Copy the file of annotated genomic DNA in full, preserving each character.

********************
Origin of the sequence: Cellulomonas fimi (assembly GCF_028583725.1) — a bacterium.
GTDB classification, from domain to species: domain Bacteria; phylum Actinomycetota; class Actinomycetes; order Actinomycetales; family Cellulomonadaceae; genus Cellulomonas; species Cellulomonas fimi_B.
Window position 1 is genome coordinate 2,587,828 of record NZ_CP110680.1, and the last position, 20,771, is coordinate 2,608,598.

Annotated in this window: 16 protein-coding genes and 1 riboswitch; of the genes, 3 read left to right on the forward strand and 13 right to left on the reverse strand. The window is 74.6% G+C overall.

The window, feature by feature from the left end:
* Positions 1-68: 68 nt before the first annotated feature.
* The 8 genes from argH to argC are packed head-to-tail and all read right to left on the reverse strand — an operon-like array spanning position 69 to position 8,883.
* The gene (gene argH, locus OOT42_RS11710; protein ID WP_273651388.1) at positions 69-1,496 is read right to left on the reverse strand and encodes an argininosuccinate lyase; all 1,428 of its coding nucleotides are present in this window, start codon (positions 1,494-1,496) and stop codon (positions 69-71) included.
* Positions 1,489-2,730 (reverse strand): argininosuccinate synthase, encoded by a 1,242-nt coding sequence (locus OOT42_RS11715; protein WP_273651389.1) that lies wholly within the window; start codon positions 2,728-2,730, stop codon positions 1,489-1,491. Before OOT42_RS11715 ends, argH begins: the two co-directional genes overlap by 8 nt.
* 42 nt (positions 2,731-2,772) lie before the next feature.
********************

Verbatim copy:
Origin of the sequence: Cellulomonas fimi (assembly GCF_028583725.1) — a bacterium.
GTDB classification, from domain to species: domain Bacteria; phylum Actinomycetota; class Actinomycetes; order Actinomycetales; family Cellulomonadaceae; genus Cellulomonas; species Cellulomonas fimi_B.
Window position 1 is genome coordinate 2,587,828 of record NZ_CP110680.1, and the last position, 20,771, is coordinate 2,608,598.

Annotated in this window: 16 protein-coding genes and 1 riboswitch; of the genes, 3 read left to right on the forward strand and 13 right to left on the reverse strand. The window is 74.6% G+C overall.

The window, feature by feature from the left end:
* Positions 1-68: 68 nt before the first annotated feature.
* The 8 genes from argH to argC are packed head-to-tail and all read right to left on the reverse strand — an operon-like array spanning position 69 to position 8,883.
* The gene (gene argH, locus OOT42_RS11710; protein ID WP_273651388.1) at positions 69-1,496 is read right to left on the reverse strand and encodes an argininosuccinate lyase; all 1,428 of its coding nucleotides are present in this window, start codon (positions 1,494-1,496) and stop codon (positions 69-71) included.
* Positions 1,489-2,730 (reverse strand): argininosuccinate synthase, encoded by a 1,242-nt coding sequence (locus OOT42_RS11715; protein WP_273651389.1) that lies wholly within the window; start codon positions 2,728-2,730, stop codon positions 1,489-1,491. Before OOT42_RS11715 ends, argH begins: the two co-directional genes overlap by 8 nt.
* 42 nt (positions 2,731-2,772) lie before the next feature.